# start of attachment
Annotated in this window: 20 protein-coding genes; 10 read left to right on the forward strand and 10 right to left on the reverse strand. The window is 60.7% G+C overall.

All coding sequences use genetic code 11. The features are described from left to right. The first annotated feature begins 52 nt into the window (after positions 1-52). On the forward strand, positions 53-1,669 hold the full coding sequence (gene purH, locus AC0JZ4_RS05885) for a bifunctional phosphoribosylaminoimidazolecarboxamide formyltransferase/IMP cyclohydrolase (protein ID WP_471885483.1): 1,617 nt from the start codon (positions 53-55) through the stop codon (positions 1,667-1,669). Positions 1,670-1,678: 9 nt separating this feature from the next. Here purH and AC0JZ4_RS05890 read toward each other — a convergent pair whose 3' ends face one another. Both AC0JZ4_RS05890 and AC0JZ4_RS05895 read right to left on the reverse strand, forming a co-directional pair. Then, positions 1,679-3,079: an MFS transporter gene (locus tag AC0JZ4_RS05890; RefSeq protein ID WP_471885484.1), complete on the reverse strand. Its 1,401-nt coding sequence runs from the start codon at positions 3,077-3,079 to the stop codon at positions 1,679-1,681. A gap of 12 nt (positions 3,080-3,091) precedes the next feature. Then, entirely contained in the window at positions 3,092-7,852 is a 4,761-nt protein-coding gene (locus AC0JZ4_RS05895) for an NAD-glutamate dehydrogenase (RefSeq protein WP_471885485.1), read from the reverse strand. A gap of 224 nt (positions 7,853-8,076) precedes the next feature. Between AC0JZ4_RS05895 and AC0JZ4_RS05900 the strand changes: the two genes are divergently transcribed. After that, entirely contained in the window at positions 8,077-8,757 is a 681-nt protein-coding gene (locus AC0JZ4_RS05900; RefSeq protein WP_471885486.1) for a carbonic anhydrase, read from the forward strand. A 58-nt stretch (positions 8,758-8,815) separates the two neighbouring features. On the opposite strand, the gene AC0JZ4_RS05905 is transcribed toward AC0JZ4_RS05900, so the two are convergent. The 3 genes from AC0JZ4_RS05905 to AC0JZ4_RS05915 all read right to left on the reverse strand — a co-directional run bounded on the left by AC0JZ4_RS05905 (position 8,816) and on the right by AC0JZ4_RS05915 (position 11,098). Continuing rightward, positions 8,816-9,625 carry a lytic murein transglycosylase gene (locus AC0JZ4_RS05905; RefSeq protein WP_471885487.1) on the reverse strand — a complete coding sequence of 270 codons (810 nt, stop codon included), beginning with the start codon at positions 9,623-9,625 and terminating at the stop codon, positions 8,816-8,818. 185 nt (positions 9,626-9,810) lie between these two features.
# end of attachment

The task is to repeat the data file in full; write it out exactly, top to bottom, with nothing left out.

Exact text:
Annotated in this window: 20 protein-coding genes; 10 read left to right on the forward strand and 10 right to left on the reverse strand. The window is 60.7% G+C overall.

All coding sequences use genetic code 11. The features are described from left to right. The first annotated feature begins 52 nt into the window (after positions 1-52). On the forward strand, positions 53-1,669 hold the full coding sequence (gene purH, locus AC0JZ4_RS05885) for a bifunctional phosphoribosylaminoimidazolecarboxamide formyltransferase/IMP cyclohydrolase (protein ID WP_471885483.1): 1,617 nt from the start codon (positions 53-55) through the stop codon (positions 1,667-1,669). Positions 1,670-1,678: 9 nt separating this feature from the next. Here purH and AC0JZ4_RS05890 read toward each other — a convergent pair whose 3' ends face one another. Both AC0JZ4_RS05890 and AC0JZ4_RS05895 read right to left on the reverse strand, forming a co-directional pair. Then, positions 1,679-3,079: an MFS transporter gene (locus tag AC0JZ4_RS05890; RefSeq protein ID WP_471885484.1), complete on the reverse strand. Its 1,401-nt coding sequence runs from the start codon at positions 3,077-3,079 to the stop codon at positions 1,679-1,681. A gap of 12 nt (positions 3,080-3,091) precedes the next feature. Then, entirely contained in the window at positions 3,092-7,852 is a 4,761-nt protein-coding gene (locus AC0JZ4_RS05895) for an NAD-glutamate dehydrogenase (RefSeq protein WP_471885485.1), read from the reverse strand. A gap of 224 nt (positions 7,853-8,076) precedes the next feature. Between AC0JZ4_RS05895 and AC0JZ4_RS05900 the strand changes: the two genes are divergently transcribed. After that, entirely contained in the window at positions 8,077-8,757 is a 681-nt protein-coding gene (locus AC0JZ4_RS05900; RefSeq protein WP_471885486.1) for a carbonic anhydrase, read from the forward strand. A 58-nt stretch (positions 8,758-8,815) separates the two neighbouring features. On the opposite strand, the gene AC0JZ4_RS05905 is transcribed toward AC0JZ4_RS05900, so the two are convergent. The 3 genes from AC0JZ4_RS05905 to AC0JZ4_RS05915 all read right to left on the reverse strand — a co-directional run bounded on the left by AC0JZ4_RS05905 (position 8,816) and on the right by AC0JZ4_RS05915 (position 11,098). Continuing rightward, positions 8,816-9,625 carry a lytic murein transglycosylase gene (locus AC0JZ4_RS05905; RefSeq protein WP_471885487.1) on the reverse strand — a complete coding sequence of 270 codons (810 nt, stop codon included), beginning with the start codon at positions 9,623-9,625 and terminating at the stop codon, positions 8,816-8,818. 185 nt (positions 9,626-9,810) lie between these two features.